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Chatham Co. Health Department Achieves Elite LEED Gold Status

April 21, 2014

Rain barrels stand on either side of the front doors waiting to collect water that will irrigate the native plant materials. Lights turn off automatically if no one has been in a room for a certain amount of time so energy can be conserved. Water is heated using solar energy, and bamboo, a rapidly renewable material, has been used instead of woodwork.

Once upon a time, including those features in a public health facility would’ve been a fleeting thought. Today, they are just a few of the design and construction characteristics that have made the Dr. Martha B. Fay Public Health Center/Chatham County Health Department the only health department in the Southeastern United States and only one of a handful of health departments throughout the entire country to achieve Leadership in Energy & Environmental Design (LEED) Gold status.

Architect Patrick Shay unveils the LEED Gold certificate with Coastal Health District Health Director Diane Weems, M.D., and Randy McCall, Ph.D, Chatham County Health Department Administrator.

LEED is the nationally accepted benchmark for the design, construction, and operation of high performance green buildings. LEED certification offers third party validation of a project’s green features and verifies that the building is functioning at high energy efficiency. LEED is a points-based system where building projects earn LEED points for satisfying specific green building criteria. The number of points the project earns determines the level of LEED Certification the project receives. LEED certification is available in four progressive levels: certified, silver, gold, and platinum.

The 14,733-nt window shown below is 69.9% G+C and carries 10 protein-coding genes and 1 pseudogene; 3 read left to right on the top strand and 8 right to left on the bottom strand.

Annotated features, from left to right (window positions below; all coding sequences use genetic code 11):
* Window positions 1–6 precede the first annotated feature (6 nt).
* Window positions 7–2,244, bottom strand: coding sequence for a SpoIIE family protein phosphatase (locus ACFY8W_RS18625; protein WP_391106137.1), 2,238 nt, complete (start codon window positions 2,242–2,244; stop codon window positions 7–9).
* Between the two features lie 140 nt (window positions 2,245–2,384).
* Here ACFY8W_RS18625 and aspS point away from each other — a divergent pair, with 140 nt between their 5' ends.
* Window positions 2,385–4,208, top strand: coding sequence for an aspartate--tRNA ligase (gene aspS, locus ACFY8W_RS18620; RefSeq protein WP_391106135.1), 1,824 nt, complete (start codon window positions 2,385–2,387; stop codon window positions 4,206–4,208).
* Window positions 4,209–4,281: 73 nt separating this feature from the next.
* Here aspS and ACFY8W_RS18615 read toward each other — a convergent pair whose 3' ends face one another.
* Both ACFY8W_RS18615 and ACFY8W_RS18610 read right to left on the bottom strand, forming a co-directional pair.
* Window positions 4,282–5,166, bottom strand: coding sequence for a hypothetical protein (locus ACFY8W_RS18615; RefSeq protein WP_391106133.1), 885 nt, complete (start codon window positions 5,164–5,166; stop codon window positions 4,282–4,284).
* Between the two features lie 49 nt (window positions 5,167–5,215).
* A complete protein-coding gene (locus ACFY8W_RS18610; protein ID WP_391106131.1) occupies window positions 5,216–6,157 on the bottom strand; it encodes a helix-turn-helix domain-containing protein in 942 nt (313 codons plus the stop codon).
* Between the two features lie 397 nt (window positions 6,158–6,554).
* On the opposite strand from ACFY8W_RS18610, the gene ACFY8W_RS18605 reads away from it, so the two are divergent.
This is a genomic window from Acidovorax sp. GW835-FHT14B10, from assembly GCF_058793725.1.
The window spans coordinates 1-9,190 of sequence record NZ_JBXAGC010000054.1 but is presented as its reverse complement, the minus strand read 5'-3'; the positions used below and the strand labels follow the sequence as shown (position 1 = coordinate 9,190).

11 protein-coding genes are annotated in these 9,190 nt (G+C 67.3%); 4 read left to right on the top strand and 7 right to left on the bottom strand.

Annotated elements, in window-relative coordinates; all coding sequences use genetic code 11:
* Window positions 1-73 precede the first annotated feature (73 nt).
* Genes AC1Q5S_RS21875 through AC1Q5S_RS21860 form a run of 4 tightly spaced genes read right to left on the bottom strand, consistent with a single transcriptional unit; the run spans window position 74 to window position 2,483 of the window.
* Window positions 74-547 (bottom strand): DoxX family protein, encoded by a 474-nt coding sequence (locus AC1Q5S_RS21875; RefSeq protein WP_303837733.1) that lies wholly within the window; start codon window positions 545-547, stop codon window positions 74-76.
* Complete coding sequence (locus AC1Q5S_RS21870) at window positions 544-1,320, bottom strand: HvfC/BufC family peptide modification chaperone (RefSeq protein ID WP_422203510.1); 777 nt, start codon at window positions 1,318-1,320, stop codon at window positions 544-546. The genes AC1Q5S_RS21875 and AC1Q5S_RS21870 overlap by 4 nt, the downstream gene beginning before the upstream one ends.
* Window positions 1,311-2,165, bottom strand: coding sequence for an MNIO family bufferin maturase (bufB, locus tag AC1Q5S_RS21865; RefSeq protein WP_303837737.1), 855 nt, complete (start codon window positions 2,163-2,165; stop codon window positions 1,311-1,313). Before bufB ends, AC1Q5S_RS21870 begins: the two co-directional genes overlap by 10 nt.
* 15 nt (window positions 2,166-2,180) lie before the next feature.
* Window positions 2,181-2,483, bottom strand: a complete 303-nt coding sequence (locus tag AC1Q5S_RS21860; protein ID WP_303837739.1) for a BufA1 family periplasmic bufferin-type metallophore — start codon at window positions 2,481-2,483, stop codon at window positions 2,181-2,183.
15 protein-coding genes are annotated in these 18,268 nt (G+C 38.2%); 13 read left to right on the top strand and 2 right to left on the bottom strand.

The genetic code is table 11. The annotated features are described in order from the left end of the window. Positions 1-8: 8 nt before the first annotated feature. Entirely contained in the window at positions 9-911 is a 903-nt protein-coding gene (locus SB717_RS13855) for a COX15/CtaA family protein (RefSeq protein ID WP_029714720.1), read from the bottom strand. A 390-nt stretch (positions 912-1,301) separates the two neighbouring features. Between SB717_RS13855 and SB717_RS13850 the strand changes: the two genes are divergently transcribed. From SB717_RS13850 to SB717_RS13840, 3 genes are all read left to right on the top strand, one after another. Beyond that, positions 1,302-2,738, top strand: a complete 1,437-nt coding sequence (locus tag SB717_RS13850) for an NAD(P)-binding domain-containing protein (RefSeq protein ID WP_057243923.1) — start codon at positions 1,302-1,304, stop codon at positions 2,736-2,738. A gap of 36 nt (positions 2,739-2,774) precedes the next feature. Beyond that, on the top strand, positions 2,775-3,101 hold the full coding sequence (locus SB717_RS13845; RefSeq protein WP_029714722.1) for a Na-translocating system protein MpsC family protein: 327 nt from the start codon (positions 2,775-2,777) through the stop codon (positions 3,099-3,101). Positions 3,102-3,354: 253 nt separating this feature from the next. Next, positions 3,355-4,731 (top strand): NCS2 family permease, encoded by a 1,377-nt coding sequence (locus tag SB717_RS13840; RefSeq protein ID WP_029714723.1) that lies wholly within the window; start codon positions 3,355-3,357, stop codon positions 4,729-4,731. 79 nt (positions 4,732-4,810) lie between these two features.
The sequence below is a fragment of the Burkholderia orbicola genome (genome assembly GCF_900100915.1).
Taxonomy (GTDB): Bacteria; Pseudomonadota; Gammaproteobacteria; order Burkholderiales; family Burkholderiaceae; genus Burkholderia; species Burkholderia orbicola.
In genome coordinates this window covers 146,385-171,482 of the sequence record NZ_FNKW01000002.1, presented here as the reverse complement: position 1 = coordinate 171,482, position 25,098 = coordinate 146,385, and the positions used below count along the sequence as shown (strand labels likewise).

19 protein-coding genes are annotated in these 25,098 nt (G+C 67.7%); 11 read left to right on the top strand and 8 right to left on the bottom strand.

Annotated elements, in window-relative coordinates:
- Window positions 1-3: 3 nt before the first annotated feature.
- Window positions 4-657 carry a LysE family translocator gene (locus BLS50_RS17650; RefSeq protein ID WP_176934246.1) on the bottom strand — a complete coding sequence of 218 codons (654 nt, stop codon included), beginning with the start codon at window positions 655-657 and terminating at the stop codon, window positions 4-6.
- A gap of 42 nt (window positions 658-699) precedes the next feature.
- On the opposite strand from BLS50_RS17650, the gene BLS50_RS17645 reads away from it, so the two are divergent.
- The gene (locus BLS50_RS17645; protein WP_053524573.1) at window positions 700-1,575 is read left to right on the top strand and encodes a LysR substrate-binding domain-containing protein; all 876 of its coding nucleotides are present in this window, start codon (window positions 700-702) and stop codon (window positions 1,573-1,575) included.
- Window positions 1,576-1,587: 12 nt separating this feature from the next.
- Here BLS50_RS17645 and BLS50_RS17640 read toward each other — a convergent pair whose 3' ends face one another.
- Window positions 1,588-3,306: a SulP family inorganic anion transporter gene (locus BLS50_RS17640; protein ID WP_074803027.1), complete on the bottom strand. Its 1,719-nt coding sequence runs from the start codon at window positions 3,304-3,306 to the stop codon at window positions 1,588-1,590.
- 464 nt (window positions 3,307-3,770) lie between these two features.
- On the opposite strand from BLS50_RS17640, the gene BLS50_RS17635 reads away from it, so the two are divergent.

“The LEED program was developed by the U.S. Green Building Council to make sure that there is rigorous science, engineering and verification behind claims that buildings and building technologies are ‘green,’” said Patrick Shay, senior principal with architecture and urban development firm Gunn Meyerhoff Shay which designed the building and spearheaded the LEED certification. “The Gold level is the next to highest level and requires a very high level of performance in energy and resource conservation, and healthy interior environment, so achieving this level is a very important accomplishment for current occupants and future generations.”

Building the 33,000 square foot, state-of-the-art environmentally friendly facility, which opened its doors in May 2013, not only made good financial sense but has also proved to be more efficient for clients who use health department services.

 “Green facilities such as the health department don’t cost any more to build and we should actually see cost savings in the long run as a result of the building’s efficiency. In fact, we just received a check for more than $12,000 from Georgia Power for our energy innovations,” said Chatham County Health Department Administrator, Randy McCall, Ph.D. “As a result of our working toward LEED Gold, we’ve created a space that is more inviting and comfortable for our clients. Additionally, our patient flow efficiencies have increased tremendously, leading to faster service.”

So, on a scale of 1 to 10, how environmentally friendly is the new facility? It’s easily a 9.5, said Shay. And he believes that one day, it will hit 10.

“The building could only be much better if it produced as much energy as it consumed, making it a “net zero” building,” he said. “The current building has infrastructure in place so that solar photovoltaic panels can be installed in the future to do just that.”

“The building could only be much better if it produced as much energy as it consumed, making it a “net zero” building,” he said. “The current building has infrastructure in place so that solar photovoltaic panels can be installed in the future to do just that.”

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